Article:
Flip the headset around and you'll find a small protruding ear piece with a rubber earbud cover. The earbud has several grooves around it to mitigate ear fatigue. We were glad to see iTech include three more earbud sizes for a more customized fit; however, we still found the fit to be awkward, as the headset sticks out a bit when worn. We needed the ear hook for added stability.
We paired the iTech SolarVoice 908 with the Apple iPhone 3G. Call quality was fairly good on the whole. Incoming quality was very good, with clear and natural sound and little static. We did have to adjust the volume occasionally, but it wasn't too bad. Callers reported slightly harsher quality on their end, but could still hear us just fine. The quality did diminish a bit when we were in an especially noisy environment. For example, we tested the headset outside in the rain, and callers had a harder time hearing us.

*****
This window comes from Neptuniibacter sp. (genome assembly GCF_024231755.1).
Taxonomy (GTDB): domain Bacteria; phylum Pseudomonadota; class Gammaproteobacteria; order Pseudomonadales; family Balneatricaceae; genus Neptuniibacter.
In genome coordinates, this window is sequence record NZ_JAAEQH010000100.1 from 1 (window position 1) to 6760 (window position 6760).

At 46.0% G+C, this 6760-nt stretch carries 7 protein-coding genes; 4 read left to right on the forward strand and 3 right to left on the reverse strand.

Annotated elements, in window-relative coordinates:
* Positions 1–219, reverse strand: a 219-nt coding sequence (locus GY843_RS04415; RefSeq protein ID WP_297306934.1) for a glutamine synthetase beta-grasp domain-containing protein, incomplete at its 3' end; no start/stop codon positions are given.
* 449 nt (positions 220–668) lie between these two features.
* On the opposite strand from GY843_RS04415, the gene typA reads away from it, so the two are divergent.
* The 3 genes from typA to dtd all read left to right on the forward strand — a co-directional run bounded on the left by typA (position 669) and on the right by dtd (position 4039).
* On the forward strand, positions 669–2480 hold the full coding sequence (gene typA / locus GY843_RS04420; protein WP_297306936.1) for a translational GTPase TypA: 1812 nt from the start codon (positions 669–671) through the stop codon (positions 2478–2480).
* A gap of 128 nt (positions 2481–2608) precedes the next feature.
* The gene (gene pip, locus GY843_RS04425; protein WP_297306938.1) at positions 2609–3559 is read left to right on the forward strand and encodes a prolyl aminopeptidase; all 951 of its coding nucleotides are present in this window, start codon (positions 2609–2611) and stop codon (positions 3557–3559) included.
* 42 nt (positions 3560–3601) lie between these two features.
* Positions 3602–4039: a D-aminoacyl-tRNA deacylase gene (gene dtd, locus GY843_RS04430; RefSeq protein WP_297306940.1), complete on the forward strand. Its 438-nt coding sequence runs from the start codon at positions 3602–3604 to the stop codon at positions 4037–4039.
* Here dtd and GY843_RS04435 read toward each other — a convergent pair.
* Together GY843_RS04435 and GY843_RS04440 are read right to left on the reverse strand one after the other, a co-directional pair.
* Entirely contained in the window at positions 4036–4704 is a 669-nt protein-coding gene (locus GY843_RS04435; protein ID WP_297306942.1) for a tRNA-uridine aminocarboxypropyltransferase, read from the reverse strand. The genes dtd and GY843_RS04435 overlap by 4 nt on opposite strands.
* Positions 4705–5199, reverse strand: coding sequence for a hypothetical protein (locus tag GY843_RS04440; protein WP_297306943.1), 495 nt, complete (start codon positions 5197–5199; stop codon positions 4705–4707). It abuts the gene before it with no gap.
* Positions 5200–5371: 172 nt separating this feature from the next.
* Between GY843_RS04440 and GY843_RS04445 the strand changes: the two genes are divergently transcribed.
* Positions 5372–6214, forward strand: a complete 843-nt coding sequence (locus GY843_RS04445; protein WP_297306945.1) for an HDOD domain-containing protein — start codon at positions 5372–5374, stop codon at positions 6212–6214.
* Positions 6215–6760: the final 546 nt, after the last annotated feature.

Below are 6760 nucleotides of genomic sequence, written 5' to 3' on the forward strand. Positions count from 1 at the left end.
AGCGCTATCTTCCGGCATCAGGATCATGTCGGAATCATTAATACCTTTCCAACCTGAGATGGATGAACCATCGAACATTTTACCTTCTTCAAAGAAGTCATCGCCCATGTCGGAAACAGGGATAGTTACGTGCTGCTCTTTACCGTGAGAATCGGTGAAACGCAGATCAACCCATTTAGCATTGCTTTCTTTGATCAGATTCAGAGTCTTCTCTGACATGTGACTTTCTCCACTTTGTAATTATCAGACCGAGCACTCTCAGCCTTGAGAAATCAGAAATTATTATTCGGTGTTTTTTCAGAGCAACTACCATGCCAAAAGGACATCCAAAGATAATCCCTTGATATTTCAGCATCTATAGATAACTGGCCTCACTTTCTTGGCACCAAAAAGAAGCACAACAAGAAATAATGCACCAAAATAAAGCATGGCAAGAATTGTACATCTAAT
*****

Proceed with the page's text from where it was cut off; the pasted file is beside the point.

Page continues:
Features of the headset include the typical call answering, ending, and rejecting, last number redial, call-waiting support, voice dial support, and the capability to transfer calls from the headset to the phone and vice versa. It also has multipoint technology, which lets it connect up to two devices at once, plus A2DP streaming in case you want to listen to music. It won't offer stereo quality, of course, but if you don't want to bother reaching for your headphones, this works for occasional listening.
If you don't have the chance to solar charge it, the iTech SolarVoice 908 has up to 5 hours talk time and up to 5.83 days standby time. Theoretically, it has infinite standby time in optimum sunlight, but as we said above, that isn't always possible. The headset comes with a desktop cradle that you can position on your car's dashboard or anywhere that gets the best sunlight.